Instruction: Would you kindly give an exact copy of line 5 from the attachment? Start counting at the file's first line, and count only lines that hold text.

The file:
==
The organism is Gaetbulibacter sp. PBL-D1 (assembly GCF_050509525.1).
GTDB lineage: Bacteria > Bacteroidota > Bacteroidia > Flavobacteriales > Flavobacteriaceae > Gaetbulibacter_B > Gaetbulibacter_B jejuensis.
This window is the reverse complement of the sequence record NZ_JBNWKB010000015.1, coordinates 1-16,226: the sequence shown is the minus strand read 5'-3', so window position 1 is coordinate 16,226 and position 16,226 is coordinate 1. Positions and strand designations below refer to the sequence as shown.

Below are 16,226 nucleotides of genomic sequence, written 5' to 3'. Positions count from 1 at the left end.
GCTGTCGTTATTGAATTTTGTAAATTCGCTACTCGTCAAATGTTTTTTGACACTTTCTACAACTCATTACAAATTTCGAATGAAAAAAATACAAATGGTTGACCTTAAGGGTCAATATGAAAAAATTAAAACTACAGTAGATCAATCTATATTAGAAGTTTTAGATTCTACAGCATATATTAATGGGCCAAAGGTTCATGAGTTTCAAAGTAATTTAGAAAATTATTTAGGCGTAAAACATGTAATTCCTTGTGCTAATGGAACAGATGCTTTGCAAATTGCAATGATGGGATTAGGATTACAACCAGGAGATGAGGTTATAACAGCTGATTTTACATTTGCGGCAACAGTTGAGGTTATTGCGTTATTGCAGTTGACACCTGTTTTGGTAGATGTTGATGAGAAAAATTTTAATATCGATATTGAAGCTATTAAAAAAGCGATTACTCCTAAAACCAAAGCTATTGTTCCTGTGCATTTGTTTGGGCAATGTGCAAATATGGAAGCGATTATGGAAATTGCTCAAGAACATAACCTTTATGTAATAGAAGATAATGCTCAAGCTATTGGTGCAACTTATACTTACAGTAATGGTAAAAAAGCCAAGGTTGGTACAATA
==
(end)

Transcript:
GCTGTCGTTATTGAATTTTGTAAATTCGCTACTCGTCAAATGTTTTTTGACACTTTCTACAACTCATTACAAATTTCGAATGAAAAAAATACAAATGGTTGACCTTAAGGGTCAATATGAAAAAATTAAAACTACAGTAGATCAATCTATATTAGAAGTTTTAGATTCTACAGCATATATTAATGGGCCAAAGGTTCATGAGTTTCAAAGTAATTTAGAAAATTATTTAGGCGTAAAACATGTAATTCCTTGTGCTAATGGAACAGATGCTTTGCAAATTGCAATGATGGGATTAGGATTACAACCAGGAGATGAGGTTATAACAGCTGATTTTACATTTGCGGCAACAGTTGAGGTTATTGCGTTATTGCAGTTGACACCTGTTTTGGTAGATGTTGATGAGAAAAATTTTAATATCGATATTGAAGCTATTAAAAAAGCGATTACTCCTAAAACCAAAGCTATTGTTCCTGTGCATTTGTTTGGGCAATGTGCAAATATGGAAGCGATTATGGAAATTGCTCAAGAACATAACCTTTATGTAATAGAAGATAATGCTCAAGCTATTGGTGCAACTTATACTTACAGTAATGGTAAAAAAGCCAAGGTTGGTACAATA